Disgrifiad | Description
- Burning Issue
- ISBN: 9781845277505
- Myfanwy Alexander
- Publication March 2020
- Format: Paperback, 198x128 mm, 380 pages
Heulwen Breeze-Evans, Plaid Cymru's candidate for the Assembly elections has been found dead in her Welshpool office, and Daf Davies finds himself in charge of the investigation...
This is the second of Myfanwy Alexander’s Inspector Daf Dafis novels to be translated from the original Welsh into English, the first being Bloody Eisteddfod. Inspector Dafis is newly married to Gaenor, with whom he has a baby daughter, Mali, which sounds simple, except it isn’t, because
Daf was previously married to Falmai, and Gaenor was married to John Jones, Neuadd, who is Falmai’s brother. Between them they have four teenage children. Daf’s life, you could say, is complicated, but that is nothing compared to the complications that arise when the Plaid Cymru office in Welshpool is deliberately set on fire, and the charred body of Heulwen Breeze-Evans is discovered in the ruins. Arson and murder. Who could have done it? Almost anybody, it turns out, because Mrs Breeze-Evans could have won first prize as the most hated woman in Montgomeryshire.
As the investigation gets under way, Inspector Dafis uncovers levels of bad blood, bad faith, lies and intrigue that could keep Scotland Yard on the case for months. There is a strong political element: Heulwen was the Plaid candidate in the forthcoming election, having failed earlier to get adopted by the Conservatives. Not especially committed, then, you might think, and you would be right. She also declares herself to be gay after years of loveless marriage, but that might be a convenience of the moment, too. As her son Jac observes, ‘The old bitch worshipped nothing but herself.’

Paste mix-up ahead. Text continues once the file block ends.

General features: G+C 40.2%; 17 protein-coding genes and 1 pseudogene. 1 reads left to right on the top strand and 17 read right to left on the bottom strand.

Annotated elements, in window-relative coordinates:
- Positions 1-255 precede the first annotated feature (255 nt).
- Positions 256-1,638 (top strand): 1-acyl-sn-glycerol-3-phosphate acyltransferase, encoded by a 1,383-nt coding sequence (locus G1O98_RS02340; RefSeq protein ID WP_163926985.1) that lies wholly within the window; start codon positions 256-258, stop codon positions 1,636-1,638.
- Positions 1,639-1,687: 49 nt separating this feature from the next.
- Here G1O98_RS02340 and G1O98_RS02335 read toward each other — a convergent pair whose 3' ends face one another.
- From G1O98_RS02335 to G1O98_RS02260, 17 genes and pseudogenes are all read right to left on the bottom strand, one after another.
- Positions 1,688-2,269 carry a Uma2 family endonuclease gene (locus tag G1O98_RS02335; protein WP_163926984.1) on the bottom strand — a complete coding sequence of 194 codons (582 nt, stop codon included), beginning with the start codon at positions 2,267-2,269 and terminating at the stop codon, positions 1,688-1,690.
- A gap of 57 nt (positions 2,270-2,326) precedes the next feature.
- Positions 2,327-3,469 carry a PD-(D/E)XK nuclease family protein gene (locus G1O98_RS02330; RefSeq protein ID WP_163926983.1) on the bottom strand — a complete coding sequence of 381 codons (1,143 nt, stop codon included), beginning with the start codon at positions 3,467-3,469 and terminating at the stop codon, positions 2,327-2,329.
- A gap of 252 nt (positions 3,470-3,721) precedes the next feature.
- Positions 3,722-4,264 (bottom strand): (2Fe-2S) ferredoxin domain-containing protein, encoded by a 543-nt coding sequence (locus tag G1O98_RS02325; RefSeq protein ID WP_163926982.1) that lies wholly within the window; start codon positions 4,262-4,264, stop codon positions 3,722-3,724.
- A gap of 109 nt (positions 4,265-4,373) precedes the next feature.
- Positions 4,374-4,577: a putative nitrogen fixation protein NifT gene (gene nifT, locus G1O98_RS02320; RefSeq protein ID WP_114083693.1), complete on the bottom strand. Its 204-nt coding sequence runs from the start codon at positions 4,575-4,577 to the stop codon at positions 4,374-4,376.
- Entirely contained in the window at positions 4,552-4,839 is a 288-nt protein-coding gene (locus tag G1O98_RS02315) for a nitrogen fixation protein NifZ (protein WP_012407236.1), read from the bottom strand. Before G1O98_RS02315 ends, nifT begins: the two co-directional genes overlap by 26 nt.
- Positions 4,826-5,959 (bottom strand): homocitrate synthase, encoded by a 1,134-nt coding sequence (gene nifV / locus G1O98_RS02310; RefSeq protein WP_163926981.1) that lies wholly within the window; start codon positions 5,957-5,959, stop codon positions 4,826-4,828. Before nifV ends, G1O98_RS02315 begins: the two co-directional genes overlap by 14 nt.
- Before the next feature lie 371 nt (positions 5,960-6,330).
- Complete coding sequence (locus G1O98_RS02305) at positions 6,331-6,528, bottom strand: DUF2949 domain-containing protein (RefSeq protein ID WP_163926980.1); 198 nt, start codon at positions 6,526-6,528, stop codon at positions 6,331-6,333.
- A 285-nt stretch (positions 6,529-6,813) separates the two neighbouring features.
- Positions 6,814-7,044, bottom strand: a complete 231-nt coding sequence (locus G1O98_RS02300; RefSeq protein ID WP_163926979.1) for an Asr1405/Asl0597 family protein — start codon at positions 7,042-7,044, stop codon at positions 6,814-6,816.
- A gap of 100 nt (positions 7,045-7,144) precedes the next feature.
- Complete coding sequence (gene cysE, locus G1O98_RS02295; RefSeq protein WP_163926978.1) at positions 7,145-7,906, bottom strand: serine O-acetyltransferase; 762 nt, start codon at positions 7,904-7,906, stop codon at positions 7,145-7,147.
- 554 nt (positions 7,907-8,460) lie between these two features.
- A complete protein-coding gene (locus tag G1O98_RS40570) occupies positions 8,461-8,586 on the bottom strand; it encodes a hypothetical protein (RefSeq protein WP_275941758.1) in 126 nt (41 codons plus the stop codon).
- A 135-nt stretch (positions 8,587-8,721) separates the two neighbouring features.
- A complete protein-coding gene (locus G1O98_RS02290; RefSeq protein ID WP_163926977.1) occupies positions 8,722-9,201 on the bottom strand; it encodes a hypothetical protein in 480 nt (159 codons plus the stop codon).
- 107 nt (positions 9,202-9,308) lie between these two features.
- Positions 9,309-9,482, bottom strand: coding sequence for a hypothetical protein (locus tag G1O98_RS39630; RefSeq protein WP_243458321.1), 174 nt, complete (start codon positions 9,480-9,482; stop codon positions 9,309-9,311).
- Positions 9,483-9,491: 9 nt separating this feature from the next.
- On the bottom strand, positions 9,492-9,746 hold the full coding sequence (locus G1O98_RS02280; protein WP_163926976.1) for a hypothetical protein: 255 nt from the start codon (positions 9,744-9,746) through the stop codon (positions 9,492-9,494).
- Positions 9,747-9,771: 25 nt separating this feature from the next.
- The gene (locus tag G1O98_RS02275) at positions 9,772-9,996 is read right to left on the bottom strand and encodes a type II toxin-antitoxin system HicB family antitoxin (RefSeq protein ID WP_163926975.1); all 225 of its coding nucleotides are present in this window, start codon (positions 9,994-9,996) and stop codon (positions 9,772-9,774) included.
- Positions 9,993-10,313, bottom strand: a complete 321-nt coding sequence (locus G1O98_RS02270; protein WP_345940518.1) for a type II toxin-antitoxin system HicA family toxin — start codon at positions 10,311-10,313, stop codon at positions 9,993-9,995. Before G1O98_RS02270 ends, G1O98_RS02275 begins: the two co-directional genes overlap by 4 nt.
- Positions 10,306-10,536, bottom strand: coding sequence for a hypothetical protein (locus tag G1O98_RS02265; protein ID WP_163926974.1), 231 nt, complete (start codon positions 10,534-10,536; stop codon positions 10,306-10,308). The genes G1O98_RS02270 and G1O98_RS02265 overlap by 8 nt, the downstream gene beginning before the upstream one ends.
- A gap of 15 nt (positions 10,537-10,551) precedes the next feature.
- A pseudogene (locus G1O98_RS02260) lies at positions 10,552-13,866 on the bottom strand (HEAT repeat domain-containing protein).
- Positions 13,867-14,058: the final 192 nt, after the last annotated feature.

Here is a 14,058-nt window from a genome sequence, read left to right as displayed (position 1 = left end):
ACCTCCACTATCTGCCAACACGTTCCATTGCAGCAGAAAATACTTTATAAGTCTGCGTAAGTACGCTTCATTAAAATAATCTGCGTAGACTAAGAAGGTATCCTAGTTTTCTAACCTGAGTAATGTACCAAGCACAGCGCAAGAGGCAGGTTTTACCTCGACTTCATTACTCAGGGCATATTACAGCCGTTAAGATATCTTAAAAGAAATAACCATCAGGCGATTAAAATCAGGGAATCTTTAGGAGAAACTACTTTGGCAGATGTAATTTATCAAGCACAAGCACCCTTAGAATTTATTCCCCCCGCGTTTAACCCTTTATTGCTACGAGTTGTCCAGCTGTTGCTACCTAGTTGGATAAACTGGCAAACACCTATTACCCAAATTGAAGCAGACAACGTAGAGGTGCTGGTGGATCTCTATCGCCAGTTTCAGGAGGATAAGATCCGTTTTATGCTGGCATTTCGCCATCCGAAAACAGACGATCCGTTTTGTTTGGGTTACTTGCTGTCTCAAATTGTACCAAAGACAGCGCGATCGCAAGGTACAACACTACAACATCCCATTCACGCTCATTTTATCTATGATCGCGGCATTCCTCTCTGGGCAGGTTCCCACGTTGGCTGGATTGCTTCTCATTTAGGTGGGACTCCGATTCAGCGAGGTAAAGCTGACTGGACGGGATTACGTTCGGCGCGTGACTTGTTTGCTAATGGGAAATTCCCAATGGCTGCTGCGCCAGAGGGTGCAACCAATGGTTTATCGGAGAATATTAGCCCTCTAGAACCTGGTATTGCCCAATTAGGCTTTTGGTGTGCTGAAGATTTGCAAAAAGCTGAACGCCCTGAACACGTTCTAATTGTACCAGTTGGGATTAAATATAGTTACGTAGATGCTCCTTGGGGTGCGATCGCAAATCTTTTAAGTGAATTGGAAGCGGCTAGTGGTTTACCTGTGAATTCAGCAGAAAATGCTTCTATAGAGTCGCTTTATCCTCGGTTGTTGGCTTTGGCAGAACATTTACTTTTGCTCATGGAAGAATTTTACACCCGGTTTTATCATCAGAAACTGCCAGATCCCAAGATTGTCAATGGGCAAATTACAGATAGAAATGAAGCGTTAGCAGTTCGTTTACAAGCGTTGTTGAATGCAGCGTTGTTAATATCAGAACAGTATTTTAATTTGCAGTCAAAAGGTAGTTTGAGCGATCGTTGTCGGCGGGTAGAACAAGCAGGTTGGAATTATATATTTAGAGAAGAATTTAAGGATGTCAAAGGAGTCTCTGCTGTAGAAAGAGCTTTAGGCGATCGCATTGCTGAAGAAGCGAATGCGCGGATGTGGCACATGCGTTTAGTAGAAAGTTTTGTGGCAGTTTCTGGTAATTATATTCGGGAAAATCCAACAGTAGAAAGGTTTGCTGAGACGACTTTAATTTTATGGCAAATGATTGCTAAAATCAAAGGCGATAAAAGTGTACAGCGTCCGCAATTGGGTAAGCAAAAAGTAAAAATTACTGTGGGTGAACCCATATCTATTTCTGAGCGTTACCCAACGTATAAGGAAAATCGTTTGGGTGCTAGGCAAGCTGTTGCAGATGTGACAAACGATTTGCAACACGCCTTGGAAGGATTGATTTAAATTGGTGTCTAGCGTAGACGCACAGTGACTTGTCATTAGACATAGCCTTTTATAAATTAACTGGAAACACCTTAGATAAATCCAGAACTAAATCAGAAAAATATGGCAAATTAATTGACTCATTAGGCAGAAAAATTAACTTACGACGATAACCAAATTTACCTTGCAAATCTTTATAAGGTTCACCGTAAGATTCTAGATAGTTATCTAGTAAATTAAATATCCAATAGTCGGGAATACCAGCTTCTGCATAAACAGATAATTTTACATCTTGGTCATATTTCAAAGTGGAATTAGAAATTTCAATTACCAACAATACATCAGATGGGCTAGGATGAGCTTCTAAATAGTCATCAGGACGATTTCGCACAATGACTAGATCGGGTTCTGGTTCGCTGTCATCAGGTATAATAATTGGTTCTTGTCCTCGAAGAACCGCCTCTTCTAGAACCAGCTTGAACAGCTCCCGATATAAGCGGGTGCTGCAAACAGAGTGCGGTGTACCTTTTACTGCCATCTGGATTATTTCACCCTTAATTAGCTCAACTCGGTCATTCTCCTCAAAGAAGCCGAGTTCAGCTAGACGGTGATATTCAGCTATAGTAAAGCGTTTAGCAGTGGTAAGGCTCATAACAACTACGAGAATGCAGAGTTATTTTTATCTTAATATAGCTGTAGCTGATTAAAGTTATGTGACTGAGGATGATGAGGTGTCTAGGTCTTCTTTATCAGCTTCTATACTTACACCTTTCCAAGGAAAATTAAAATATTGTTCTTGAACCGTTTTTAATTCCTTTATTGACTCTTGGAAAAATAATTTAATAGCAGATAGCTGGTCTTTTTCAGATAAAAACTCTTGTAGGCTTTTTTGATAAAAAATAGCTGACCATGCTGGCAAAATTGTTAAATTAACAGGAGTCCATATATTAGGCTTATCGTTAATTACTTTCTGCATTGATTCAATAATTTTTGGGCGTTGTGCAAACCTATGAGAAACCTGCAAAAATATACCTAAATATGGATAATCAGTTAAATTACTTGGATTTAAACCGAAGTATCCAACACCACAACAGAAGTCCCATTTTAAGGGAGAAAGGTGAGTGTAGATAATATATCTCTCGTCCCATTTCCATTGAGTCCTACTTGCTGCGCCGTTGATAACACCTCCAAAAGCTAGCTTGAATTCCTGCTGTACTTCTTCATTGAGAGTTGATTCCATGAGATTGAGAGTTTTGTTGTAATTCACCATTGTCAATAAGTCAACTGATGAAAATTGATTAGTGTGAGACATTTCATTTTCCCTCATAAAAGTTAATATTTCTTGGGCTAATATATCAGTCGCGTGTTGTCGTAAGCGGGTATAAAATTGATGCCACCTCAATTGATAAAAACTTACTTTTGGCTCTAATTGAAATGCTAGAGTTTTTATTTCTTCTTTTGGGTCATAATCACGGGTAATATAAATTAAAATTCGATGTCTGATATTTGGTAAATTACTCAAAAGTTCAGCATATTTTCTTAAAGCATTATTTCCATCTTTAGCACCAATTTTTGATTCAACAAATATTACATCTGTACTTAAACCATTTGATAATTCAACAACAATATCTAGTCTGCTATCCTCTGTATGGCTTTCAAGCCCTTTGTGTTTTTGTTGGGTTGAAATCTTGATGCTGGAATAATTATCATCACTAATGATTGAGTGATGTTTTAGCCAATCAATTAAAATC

Apart from politics, sex is a ruling motif in the novel. In fact, Montgomeryshire appears to be a seething snake pit where anything goes, from switching wives to bondage to sadomasochism (and anything you can think of in between). Phil, Heulwen’s husband, is in love with Basia Bartoshyn, a Polish woman who lives with her brother and another Pole above the Plaid office; Rhys Bowen, Tory AM and meat processor, has a loveless marriage but a sexual appetite he satisfies so frequently that you wonder he has time and energy for politics. And that is only for starters.
The novel has a List of Characters, which is all to the good, because Burning Issue has almost as full a canvas as War and Peace. There is also a glossary of Welsh idioms and phrases which are sprinkled through the text, many of them from the local dialect. This is well done, serving to remind the reader that, for the most part, the characters are thinking and conversing in Welsh.
The plot keeps you turning the pages, the character of Daf Dafis is engaging, and the final scene in Bowen’s meat-processing plant where Daf comes face-to-face with Heulwen’s killer is unexpected in more ways than one. But to tell you who, why, and what would be a spoiler, and I’m not going to do that. John Barnie